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Over the last 12 months I’ve consumed a lot of audiobooks – an average of 2 a month. I still prefer reading books for learning, but I’ve realized that audiobooks are also great for that purpose and much more. If you aren’t sure if audiobooks are for you, here are seven reasons why you should start incorporating audiobooks into your life.

1. Preference

Some people prefer audio over text for learning and maybe you’re one of them. If you don’t like reading, experiment with audiobooks and see if this helps you with learning.

2. Better Retention

I haven’t found any conclusive evidence that reading is better than listening (I do know that reading is an ineffective way of processing information), but what I do know is that if you combine the two that you’ll get the best of both. Audiobooks are great to supplement previous knowledge to solidify information.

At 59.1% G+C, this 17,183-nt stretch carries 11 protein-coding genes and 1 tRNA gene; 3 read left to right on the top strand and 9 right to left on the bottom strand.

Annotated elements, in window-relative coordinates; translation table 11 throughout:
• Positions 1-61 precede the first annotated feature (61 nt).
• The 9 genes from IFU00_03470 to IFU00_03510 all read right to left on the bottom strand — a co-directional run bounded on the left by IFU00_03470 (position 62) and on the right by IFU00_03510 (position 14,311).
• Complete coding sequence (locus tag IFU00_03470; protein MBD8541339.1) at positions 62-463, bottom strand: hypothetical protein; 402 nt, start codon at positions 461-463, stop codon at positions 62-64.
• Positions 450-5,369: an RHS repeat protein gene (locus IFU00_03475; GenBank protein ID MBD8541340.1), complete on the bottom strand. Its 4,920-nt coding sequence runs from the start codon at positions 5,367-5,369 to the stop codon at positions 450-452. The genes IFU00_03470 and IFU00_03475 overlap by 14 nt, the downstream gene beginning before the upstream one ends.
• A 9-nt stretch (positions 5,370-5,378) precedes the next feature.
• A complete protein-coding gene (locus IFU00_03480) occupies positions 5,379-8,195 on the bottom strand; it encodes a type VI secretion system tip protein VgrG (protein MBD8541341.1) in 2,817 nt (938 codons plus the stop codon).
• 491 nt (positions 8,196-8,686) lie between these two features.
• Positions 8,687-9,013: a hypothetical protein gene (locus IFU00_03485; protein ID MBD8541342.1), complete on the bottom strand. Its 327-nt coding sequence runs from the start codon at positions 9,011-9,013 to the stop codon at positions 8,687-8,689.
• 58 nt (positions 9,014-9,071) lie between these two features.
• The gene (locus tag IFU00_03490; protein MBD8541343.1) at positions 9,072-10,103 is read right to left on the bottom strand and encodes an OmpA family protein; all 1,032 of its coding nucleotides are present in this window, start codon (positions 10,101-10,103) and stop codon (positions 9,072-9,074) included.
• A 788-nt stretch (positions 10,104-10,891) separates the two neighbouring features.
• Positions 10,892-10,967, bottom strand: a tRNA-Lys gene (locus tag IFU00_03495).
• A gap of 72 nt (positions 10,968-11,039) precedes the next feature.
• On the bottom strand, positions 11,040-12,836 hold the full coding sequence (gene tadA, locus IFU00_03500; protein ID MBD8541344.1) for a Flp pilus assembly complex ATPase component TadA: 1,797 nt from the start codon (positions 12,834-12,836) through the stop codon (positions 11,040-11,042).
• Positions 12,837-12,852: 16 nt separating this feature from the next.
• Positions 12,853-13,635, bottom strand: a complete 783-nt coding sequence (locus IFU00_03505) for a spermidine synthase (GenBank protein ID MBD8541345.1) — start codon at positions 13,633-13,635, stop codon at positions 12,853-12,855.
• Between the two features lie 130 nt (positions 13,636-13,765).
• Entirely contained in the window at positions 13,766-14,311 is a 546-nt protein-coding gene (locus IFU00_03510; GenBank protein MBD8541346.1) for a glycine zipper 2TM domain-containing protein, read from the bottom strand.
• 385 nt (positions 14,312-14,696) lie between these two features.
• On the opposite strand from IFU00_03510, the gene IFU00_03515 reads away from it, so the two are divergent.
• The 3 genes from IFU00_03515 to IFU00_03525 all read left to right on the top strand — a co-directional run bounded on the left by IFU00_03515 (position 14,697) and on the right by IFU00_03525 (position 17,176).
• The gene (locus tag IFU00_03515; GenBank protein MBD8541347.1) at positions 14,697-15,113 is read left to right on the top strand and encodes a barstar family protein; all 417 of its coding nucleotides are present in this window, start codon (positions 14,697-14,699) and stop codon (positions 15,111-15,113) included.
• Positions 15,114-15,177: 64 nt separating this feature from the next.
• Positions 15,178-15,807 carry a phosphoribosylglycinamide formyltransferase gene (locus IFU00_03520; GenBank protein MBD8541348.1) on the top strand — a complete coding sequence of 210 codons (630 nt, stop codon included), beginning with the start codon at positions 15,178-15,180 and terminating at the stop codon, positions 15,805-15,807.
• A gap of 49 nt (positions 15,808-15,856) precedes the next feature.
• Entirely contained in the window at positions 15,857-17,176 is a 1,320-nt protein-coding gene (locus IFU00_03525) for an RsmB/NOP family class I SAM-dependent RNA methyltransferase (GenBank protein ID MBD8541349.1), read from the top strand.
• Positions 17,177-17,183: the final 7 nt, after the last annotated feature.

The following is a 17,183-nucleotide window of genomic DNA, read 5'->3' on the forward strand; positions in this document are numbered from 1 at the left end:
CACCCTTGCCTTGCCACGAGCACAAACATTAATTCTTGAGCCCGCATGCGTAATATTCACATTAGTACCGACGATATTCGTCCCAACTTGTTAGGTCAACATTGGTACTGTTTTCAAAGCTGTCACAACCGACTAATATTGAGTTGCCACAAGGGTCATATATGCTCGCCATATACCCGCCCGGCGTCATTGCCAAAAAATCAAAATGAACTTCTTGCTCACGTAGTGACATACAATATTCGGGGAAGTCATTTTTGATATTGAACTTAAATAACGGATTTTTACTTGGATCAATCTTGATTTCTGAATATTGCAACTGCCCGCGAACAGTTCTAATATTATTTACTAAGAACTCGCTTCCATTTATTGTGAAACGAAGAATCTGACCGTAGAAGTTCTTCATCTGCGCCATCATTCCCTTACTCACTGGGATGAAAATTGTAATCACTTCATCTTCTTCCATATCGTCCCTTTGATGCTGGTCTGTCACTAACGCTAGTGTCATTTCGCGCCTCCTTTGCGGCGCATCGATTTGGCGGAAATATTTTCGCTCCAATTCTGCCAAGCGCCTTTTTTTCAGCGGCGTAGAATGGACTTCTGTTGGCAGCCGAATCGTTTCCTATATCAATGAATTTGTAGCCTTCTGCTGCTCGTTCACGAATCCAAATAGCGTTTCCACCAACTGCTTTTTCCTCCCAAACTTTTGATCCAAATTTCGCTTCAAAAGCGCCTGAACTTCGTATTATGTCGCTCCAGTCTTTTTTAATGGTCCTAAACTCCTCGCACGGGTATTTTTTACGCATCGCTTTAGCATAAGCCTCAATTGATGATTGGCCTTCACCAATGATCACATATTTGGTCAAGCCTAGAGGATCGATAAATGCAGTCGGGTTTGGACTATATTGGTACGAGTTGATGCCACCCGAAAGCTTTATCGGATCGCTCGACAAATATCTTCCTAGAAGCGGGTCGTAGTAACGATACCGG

If you have read a book before and then listen to the audiobook version, you’ll retain and reinforce much more information. I’ve noticed this myself with a lot of books that I’ve read and reviewed in the past.

For example, I’ve read and reviewed Getting Things Done a couple times but some of the concepts really stuck with me for the first time when I finished listening to the audiobook version. I’ve noticed this with other books too such as Think and Grow Rich, Switch (review) and Delivering Happiness.

3. Faster Learning

One of the main advantages of audiobooks is that you can pace the information you consume. I like to play my audiobooks at 1.5x or 2x speed and it doesn’t affect my comprehension. If you want to go through a lot of information, this is a great way to do that.

4. Save Time

As much as we discourage multitasking, sometimes it can be useful and effective. Audiobooks are great for that. You can listen while you’re cleaning the house, folding clothes, shaving (yes I’m weird like that) or anything else that doesn’t require much focus.